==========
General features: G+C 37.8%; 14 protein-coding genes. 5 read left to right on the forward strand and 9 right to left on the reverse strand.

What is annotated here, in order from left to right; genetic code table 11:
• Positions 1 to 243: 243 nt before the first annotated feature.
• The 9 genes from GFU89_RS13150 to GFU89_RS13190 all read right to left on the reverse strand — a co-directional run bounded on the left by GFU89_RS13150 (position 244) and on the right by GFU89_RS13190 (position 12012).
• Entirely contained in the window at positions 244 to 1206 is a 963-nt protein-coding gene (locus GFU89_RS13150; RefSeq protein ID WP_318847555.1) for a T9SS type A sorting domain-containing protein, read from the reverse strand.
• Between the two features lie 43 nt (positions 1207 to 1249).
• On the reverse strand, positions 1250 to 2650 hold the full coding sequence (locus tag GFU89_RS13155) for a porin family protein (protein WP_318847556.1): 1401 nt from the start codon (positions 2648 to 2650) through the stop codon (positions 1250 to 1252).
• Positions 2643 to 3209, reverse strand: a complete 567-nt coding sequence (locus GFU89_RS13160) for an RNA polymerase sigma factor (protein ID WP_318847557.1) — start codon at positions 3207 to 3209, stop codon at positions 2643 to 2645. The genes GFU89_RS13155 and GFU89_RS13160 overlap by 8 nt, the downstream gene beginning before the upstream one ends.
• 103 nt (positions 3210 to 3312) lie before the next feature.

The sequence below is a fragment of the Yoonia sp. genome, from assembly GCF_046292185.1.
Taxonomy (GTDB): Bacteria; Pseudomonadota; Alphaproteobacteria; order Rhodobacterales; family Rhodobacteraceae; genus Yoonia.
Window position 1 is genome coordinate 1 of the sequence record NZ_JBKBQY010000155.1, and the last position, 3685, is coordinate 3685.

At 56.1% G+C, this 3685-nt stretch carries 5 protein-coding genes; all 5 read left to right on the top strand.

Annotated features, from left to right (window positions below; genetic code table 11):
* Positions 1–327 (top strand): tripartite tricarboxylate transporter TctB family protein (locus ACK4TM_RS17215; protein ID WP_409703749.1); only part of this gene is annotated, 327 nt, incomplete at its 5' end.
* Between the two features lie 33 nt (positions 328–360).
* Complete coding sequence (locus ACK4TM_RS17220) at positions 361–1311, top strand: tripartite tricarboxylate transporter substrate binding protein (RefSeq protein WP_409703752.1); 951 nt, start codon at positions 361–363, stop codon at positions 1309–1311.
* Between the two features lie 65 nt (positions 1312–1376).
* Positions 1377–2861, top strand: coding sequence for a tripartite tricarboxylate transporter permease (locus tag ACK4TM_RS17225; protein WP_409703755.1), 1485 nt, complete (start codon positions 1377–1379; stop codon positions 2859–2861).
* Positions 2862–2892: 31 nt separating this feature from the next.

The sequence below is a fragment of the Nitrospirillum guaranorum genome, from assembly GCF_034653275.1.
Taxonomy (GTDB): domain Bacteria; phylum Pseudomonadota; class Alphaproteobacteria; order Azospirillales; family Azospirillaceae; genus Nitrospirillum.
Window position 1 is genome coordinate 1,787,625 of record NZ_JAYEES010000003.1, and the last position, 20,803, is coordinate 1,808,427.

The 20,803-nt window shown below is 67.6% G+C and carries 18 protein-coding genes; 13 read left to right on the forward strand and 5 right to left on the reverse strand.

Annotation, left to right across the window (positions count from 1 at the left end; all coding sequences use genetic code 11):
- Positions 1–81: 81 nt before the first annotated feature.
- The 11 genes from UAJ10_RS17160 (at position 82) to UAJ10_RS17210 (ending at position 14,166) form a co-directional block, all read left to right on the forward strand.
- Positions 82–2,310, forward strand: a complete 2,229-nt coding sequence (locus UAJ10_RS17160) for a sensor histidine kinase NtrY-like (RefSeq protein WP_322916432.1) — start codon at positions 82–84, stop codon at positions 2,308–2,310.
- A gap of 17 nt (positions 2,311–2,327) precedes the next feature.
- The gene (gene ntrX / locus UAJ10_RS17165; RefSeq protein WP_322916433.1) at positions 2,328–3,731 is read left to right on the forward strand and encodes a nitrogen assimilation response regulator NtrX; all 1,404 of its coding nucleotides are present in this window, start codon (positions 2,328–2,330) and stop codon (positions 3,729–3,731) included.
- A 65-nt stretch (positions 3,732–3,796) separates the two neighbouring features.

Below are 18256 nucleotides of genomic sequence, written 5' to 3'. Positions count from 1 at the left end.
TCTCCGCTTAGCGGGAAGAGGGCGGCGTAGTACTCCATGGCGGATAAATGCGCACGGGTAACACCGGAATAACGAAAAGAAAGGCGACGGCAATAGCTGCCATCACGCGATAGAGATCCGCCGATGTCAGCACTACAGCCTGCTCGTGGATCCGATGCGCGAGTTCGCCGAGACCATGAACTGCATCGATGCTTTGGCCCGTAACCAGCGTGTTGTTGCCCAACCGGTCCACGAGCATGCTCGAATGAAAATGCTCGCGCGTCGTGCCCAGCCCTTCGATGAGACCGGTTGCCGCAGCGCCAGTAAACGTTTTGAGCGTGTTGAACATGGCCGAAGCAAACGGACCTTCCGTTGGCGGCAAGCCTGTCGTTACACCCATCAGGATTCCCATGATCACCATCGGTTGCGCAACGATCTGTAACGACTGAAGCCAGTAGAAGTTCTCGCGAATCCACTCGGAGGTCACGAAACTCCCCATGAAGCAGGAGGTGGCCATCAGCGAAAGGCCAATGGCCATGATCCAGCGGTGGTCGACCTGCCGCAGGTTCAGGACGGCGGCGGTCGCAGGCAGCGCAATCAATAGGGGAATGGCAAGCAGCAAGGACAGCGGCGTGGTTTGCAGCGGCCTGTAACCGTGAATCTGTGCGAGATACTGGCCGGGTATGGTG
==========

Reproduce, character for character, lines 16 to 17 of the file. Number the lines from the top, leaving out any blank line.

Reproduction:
* Between the two features lie 33 nt (positions 328–360).
* Complete coding sequence (locus ACK4TM_RS17220) at positions 361–1311, top strand: tripartite tricarboxylate transporter substrate binding protein (RefSeq protein WP_409703752.1); 951 nt, start codon at positions 361–363, stop codon at positions 1309–1311.